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linguistics notes

linguistics notes - Language Contact Language contact o...

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Language Contact Language contact o Involves contact of two or more distinct languages o Caused by globalization, trade, conquest, migration, etc o Can be described in temrs of influence on linguistic systems, social relationships of speakers, linguistic outcome on contact Lexical borrowing o Adoption of individual words into one language from another o Loans, loanwords o Borrowing adapted to English phonology o Borrow if needed, languages don’t borrow ‘core’ or grammatical function words o New words or entities might need to be borrowed o Calqes, loan translations: word for word borrowing German Kettenraucher from English chain smoker Structural borrowing o [lower z] from French o electric/electricity [k] to [s] o nominate/nomination [t] to [long S] morphological borrowing o colloquium>colloquia o –able, -ible from French syntactic borrowing o Syntactic word ordering o Romansch (Switzerland) Noun before Adj adj before noun German influence Contact situations o Intensity of contact o Prestige Ad stratum Superstratum Substratum Classifications based on cultural factors o Native language interference Results of language contact o Language convergence: development of mutual agreement of language systems in contact Sprachbund (Albanian, Macedonian, Greek, Romanian, Bulgarian, Serbo-Croatian ) ‘union of languages’ o Language shift Group of speakers shift toward new language and away from native language Can result in language death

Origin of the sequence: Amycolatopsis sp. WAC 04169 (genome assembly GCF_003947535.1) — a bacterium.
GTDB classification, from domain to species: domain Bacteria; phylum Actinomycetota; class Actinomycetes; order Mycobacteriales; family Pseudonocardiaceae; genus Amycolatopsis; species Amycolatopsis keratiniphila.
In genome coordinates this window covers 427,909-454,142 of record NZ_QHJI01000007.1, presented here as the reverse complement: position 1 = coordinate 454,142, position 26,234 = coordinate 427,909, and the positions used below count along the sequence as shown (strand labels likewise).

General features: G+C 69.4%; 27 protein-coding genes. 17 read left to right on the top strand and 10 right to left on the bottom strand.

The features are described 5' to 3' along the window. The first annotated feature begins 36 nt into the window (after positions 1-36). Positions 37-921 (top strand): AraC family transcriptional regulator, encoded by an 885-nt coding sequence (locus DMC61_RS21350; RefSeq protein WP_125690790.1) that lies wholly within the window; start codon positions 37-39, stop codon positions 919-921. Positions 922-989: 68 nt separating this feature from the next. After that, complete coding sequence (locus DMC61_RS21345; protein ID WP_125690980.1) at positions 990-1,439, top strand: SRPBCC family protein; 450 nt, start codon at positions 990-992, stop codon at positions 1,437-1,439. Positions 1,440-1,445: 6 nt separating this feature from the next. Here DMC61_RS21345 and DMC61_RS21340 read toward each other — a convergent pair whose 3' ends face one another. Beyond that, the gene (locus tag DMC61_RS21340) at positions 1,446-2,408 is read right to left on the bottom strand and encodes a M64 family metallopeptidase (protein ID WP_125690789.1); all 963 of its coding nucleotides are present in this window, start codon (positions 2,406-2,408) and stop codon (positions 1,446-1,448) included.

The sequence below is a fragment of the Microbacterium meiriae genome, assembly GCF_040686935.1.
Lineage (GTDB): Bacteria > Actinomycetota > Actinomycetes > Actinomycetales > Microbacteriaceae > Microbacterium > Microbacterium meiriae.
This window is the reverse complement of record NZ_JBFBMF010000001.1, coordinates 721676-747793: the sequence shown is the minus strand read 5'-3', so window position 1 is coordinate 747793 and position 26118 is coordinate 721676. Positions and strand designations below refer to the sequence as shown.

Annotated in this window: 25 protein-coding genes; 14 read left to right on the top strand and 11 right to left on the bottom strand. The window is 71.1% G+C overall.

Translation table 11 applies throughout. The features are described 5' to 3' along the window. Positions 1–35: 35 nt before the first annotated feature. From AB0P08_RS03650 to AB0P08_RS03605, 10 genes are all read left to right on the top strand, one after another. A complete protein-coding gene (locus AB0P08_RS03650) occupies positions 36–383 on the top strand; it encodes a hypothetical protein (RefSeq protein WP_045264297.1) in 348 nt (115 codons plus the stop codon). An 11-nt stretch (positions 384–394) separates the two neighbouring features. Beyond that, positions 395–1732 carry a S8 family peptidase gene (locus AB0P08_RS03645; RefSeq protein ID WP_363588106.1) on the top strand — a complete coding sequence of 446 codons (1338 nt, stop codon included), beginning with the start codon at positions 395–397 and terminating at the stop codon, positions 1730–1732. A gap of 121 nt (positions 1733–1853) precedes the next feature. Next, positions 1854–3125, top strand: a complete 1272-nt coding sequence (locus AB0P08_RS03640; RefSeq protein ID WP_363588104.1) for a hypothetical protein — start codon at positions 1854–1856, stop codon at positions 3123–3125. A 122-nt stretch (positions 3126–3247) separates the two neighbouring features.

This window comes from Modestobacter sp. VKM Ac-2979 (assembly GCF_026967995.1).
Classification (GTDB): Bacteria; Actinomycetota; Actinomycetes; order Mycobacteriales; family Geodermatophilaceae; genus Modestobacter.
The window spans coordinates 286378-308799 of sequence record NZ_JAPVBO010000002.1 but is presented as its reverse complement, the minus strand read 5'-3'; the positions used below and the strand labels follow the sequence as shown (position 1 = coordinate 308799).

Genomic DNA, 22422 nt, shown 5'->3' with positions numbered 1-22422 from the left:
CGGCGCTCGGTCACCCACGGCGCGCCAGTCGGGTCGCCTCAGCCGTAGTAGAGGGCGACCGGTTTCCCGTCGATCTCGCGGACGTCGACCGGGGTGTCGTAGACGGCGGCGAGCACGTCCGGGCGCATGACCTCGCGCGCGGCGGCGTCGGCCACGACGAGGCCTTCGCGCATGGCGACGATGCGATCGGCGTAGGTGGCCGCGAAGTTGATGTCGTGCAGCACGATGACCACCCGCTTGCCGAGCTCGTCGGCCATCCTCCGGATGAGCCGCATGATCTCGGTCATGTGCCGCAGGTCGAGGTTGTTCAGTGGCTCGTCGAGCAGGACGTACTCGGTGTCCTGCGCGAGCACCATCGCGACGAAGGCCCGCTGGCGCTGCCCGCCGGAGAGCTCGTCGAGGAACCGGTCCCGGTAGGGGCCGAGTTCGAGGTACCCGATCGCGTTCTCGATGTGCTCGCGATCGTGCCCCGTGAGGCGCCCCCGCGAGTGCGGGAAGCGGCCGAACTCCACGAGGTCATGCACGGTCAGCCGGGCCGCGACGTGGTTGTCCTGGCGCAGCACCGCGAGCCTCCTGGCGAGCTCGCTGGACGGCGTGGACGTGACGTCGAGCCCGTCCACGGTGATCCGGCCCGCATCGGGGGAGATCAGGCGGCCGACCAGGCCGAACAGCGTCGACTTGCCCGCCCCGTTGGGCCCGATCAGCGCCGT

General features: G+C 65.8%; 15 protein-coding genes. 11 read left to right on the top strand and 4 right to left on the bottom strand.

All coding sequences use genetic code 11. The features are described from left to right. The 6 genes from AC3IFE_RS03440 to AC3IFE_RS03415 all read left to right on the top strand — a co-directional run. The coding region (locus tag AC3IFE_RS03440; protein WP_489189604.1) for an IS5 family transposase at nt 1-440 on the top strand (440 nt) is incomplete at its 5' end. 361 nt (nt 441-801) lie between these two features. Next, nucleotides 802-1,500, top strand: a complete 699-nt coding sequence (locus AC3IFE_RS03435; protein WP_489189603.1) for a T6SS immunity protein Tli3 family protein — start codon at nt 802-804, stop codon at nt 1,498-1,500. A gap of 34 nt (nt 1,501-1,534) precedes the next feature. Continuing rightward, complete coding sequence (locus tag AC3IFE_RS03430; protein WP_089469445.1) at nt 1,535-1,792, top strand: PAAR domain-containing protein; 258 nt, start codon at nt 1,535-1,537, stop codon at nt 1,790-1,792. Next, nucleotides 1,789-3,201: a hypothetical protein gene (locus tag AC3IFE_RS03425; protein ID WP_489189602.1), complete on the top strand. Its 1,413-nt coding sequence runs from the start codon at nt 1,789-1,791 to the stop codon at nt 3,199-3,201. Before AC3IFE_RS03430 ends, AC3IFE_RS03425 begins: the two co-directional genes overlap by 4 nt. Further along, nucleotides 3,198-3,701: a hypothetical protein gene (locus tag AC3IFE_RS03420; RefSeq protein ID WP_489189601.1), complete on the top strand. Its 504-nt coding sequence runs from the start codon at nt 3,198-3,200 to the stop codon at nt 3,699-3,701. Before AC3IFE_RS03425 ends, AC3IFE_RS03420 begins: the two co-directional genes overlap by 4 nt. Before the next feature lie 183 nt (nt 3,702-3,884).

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o Pidgin languages, creole languages, bilingual mixed languages From where did English borrow these words? o Tornado, soldier, raccoon, cockroach, theater, maximum, eggs Scandinavian languages, Spanish, Greek, Latin, French, native American languages Pidgin languages o Speakers of mutually unintelligible languages brought together develop a language to communicate o Reduced grammar and vocabulary o Limited to certain social settings o Nobody’s native language Pidgin lexicon and grammar o Made up of mixtures of elements from all languages in contact o Vocabulary and word order usually derived from superstrate language Lexifier: language that provides most of the vocab o Phonologically usually reflects phonological system of substrate languages o Reduced syntax o Derived morphology, but not productive inflectional morphology Chinook jargon o Developed in second half of 19 th century o Developed for indian tribes to communicate during trade o Borrowed vocabulary from Lower Chinook (superstrate language) o With settlement, Europeans learned language and contributed vocabulary o Now spoken by fewer than 100 speakers o Complex consonant clusters Tok pisin o New guinea o Most vocabulary from english o [-im] indicates transitive verb o Semantic language sekan from shake hands means ‘to make peace’ o Substrate influence from oceanic languages Common features o Phonological similarities Reduced consonant clusters o Morphological similarities
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